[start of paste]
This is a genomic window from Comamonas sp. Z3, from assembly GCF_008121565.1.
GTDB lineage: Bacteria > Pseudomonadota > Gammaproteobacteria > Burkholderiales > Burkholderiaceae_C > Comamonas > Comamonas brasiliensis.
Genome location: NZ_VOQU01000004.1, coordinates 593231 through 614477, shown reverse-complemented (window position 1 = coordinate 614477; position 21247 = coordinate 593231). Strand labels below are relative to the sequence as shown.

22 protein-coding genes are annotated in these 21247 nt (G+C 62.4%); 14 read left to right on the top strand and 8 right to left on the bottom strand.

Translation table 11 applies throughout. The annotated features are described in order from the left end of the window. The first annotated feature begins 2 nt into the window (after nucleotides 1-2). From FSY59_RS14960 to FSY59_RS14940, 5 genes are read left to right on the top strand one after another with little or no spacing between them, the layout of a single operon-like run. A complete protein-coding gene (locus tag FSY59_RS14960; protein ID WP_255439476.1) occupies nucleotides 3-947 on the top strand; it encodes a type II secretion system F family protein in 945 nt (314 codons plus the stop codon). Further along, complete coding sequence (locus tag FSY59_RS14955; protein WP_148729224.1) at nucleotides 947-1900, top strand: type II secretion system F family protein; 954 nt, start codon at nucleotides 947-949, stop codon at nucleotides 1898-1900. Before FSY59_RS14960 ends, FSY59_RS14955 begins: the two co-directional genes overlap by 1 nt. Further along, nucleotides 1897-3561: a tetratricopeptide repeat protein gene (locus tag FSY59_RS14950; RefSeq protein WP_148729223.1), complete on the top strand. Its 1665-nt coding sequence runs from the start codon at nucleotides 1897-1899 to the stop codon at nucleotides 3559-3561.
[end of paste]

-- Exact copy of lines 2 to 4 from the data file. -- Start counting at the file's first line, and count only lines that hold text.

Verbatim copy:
GTDB lineage: Bacteria > Pseudomonadota > Gammaproteobacteria > Burkholderiales > Burkholderiaceae_C > Comamonas > Comamonas brasiliensis.
Genome location: NZ_VOQU01000004.1, coordinates 593231 through 614477, shown reverse-complemented (window position 1 = coordinate 614477; position 21247 = coordinate 593231). Strand labels below are relative to the sequence as shown.

22 protein-coding genes are annotated in these 21247 nt (G+C 62.4%); 14 read left to right on the top strand and 8 right to left on the bottom strand.